Free improvisation on the guitar is a concept I'm fascinated with. This is a vast subject, but speaking about it within the context of this column, I’d like to discuss its importance to me and also demonstrate some methods for how I might discover new musical concepts via this tenet.
The concept of free exploration as a means of playing the guitar is something that I discovered when I was quite young, but for many years I didn’t understand how it could fit into my musical life as a guitarist. There are so many specific things to address: what to practice, songs to learn, things you need to be able to deliver when you are hired to play, the things the teacher wants you to do, composing new music, and then… free playing. Is free playing just a means of getting something off your chest, or is it really an important part of your musical personality, or your musical pursuits?
In recent years, I’ve started playing with musicians who shined a light on this concept, like Nels Cline, John Zorn, Marc Ribot — all people who have found their own distinct style when they improvise. I grew up thinking that improvising in a “free” fashion, à la Ornette Coleman or Cecil Taylor, meant that you abandoned everything, and did not realize that, like all playing, you actually can develop a vocabulary that grows from a “free” concept. You can hone in on your toolbox and develop gestures and sounds that represent what is unique about you.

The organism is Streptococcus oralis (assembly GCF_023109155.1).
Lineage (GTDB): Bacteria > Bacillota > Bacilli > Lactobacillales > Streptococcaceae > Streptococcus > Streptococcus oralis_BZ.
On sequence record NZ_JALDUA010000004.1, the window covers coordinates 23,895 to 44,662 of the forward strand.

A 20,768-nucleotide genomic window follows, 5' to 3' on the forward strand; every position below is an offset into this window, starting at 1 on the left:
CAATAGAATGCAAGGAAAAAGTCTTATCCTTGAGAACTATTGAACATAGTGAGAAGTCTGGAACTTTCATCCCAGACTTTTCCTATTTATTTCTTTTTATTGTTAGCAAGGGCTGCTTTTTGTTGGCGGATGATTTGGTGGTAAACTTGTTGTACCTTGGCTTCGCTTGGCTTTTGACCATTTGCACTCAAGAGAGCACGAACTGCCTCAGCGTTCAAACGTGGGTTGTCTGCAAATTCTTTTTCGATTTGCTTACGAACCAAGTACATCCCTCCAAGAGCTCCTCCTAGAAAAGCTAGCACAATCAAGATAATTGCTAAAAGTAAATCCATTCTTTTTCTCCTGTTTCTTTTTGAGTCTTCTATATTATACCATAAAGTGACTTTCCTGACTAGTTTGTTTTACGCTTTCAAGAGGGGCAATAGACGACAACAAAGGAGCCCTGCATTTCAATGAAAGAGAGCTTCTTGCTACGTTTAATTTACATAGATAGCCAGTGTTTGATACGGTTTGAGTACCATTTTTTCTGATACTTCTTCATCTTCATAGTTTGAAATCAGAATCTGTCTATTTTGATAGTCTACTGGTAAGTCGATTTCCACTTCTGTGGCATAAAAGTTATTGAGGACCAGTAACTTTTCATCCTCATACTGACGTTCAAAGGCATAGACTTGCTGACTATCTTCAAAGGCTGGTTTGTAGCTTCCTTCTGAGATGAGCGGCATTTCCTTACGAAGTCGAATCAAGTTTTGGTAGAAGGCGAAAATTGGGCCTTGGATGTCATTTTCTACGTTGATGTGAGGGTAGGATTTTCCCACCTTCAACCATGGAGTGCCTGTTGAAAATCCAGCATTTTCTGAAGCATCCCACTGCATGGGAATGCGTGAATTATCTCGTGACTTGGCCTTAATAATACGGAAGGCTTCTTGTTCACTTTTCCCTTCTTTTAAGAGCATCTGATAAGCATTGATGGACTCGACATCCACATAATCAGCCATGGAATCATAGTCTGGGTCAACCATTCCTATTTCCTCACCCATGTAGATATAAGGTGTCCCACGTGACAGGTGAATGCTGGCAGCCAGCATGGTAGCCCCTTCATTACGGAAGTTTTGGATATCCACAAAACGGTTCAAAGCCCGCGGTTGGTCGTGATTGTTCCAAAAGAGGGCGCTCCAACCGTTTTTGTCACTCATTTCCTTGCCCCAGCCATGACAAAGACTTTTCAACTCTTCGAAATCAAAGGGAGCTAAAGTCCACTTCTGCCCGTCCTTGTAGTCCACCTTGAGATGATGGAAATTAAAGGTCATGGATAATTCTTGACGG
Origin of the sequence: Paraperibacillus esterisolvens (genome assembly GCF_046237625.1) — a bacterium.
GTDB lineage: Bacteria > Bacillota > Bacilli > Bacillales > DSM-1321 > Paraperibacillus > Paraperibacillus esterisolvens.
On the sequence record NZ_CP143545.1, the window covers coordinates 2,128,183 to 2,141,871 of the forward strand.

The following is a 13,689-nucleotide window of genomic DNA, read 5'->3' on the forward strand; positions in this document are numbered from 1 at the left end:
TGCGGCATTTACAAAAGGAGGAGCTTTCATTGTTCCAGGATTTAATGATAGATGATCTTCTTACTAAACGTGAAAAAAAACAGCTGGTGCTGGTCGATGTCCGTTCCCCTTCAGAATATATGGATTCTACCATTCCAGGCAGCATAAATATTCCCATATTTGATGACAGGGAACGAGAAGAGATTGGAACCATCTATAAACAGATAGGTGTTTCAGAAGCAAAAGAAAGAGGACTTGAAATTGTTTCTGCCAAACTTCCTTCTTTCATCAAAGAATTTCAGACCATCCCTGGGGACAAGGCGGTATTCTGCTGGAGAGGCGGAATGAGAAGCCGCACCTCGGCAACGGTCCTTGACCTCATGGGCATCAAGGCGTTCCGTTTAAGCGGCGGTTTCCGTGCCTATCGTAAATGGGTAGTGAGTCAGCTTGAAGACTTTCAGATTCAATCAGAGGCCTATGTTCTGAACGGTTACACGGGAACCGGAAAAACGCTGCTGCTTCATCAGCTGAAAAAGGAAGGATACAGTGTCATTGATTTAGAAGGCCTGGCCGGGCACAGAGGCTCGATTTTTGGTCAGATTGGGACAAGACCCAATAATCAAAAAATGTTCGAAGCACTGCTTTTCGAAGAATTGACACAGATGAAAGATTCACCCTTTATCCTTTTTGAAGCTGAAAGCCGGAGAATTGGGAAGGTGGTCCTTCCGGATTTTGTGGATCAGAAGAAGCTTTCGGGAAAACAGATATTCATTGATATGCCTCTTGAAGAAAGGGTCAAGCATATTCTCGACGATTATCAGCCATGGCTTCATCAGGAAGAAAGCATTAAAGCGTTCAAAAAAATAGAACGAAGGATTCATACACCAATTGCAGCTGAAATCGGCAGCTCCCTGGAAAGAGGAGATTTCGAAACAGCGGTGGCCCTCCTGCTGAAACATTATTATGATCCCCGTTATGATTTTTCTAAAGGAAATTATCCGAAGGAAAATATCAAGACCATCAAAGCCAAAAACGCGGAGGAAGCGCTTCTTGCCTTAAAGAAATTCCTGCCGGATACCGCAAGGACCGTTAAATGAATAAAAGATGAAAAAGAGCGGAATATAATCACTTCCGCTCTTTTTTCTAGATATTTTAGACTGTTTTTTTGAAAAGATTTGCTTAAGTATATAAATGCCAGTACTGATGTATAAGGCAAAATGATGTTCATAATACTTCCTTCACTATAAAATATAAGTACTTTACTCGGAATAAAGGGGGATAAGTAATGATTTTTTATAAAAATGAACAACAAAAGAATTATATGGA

When we take away the normal constructs of harmony, rhythmic constraints, melodic constraints and form/compositional constraints, the big thing it leaves is chronological time. I set aside time at least once a week where I play by myself, sit down and with a clear mind, see what comes out.
FIGURE 1 illustrates a “free” musical segment that my fingers discovered by moving around the fretboard. I then will think about what I played, evaluate it in some way and think about what I’d like to do next as a follow up. Improvisation is sometimes described as composition that happens in real time, so the next thing I’d play would be something that grows from that final E chord in FIGURE 1, as I do in FIGURE 2. What becomes clear to me is that I have arrived in the key of E, so that acknowledgement of a tonal center will help to direct the music that will come next.
From there, I will set a timer for about a minute, and I will finish playing that “song,” as I do in FIGURE 3. It started with no plan, a tonal center emerged, and then I followed that strain to new musical territory.
If you incorporate this approach into your regular playing routine, you will begin to develop your own style and vocabulary of “free” playing, with your own sense of pacing and harmony. I encourage you to record it so you can then listen back and see just what new musical avenues have opened up to you.
Julian Lage is a world-renowned American jazz guitarist and composer whose latest album is 2019's Love Hurts.